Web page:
Researchers with the Veterans Affairs Palo Alto Health Care System (VAPAHCS) in California conducted a retrospective observational study to identify certain predictors that could help determine successful markers for treatment in patients with chronic hepatitis C (HCV).
After examining data from 5,944 HCV patients of the VAPAHCS system, Lisa I. Backus, principal investigator, and her team found particular variables to help predict viral clearance. They screened the blood of HCV-infected patients who were on a combination of pegylated interferon and ribavirin, three months post-treatment to establish whether the virus had been diminished. They found that the type of interferon used in treatment was a contributor to the eventual outcome of therapy. Specifically, patients treated with pegylated interferon 2A were 40% more likely to achieve viral clearance than those receiving the 2B form.
Another important finding was related to genotype, which is the genetic makeup of an organism or virus. Researchers found that patients with HCV genotype 2 were more apt to respond to therapy than those with genotype 3. In addition, genotype 1 patients had the lowest rate of sustained virologic response (SVR), a common measure of HCV clearance and treatment success. The SVR rates for genotypes 1, 2 and 3 were 20%, 52% and 43%, respectively. Researchers also found that low cholesterol levels could be a predictor of unsuccessful treatment.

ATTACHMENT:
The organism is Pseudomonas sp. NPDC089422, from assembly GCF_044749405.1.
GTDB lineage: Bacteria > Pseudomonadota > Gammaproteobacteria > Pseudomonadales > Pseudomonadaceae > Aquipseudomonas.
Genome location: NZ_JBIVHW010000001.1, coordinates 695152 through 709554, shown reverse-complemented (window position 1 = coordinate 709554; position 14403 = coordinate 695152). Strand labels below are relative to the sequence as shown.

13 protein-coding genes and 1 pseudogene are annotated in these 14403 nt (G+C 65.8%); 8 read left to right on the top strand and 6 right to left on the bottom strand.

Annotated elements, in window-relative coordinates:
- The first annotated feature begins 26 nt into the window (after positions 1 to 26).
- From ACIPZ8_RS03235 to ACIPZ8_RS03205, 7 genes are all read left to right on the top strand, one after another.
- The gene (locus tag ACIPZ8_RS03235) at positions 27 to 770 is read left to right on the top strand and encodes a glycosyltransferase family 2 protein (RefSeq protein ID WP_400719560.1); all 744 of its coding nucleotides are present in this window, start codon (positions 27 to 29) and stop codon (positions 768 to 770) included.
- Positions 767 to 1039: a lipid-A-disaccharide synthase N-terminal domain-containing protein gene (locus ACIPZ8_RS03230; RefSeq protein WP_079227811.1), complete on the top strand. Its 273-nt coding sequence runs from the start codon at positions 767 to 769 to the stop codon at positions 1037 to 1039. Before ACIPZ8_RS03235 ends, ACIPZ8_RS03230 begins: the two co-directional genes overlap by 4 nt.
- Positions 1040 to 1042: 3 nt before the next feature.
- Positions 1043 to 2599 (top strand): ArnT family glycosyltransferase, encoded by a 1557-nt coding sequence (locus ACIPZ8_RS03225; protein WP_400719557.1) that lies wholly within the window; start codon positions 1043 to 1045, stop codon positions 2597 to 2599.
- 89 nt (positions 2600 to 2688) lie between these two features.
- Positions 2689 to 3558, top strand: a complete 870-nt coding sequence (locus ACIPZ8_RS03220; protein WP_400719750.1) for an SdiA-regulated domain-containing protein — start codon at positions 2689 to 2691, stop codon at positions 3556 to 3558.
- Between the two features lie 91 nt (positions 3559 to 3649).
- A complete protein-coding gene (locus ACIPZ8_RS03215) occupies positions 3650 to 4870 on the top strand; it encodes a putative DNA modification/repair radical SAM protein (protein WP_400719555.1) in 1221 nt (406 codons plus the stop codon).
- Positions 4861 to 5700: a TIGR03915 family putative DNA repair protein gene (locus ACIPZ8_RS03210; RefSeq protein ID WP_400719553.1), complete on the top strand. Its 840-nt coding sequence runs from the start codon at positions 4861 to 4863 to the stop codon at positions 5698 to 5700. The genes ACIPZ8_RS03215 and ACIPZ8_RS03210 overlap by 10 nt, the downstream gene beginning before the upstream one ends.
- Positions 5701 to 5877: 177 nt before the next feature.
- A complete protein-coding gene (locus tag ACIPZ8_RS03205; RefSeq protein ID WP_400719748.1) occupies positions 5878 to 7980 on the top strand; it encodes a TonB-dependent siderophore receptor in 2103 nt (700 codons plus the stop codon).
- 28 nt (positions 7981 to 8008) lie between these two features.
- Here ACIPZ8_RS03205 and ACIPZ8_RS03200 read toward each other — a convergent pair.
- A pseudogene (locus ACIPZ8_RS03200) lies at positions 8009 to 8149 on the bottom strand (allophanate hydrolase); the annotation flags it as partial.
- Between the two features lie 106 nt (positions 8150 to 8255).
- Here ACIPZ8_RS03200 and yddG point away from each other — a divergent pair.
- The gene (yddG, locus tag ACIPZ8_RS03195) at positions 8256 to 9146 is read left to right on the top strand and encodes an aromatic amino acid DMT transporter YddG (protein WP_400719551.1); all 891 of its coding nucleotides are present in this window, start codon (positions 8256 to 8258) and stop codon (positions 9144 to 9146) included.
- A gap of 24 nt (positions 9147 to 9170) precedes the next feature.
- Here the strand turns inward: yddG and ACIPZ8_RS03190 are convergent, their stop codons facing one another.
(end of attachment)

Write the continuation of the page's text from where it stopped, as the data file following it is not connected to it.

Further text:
In addition, the researchers determined that the SVR rates of genotype 1 patients were affected by the greatest number of variables. Such patients with liver disease, low cholesterol, diabetes, low hemoglobin or low platelet count or who were African-Americans tended to have a lower probability of SVR. Conversely, low-level HCV viremia (virus in the bloodstream), elevated levels of alanine aminotransferase (ALT, a common measurement of liver function) and therapy with pegylated interferon 2A, instead of 2B, may predict greater SVR. As for the other genotypes, the authors concluded that, "few of these factors affect the rate for genotype 2 patients, and even fewer do so for genotype 3 patients."
The study, "Predictors of Response of U.S. Veterans to Treatment for the Hepatitis C Virus," was published in the July 2007 issue of Hepatology.
Source: HealthDay News, July 6, 2007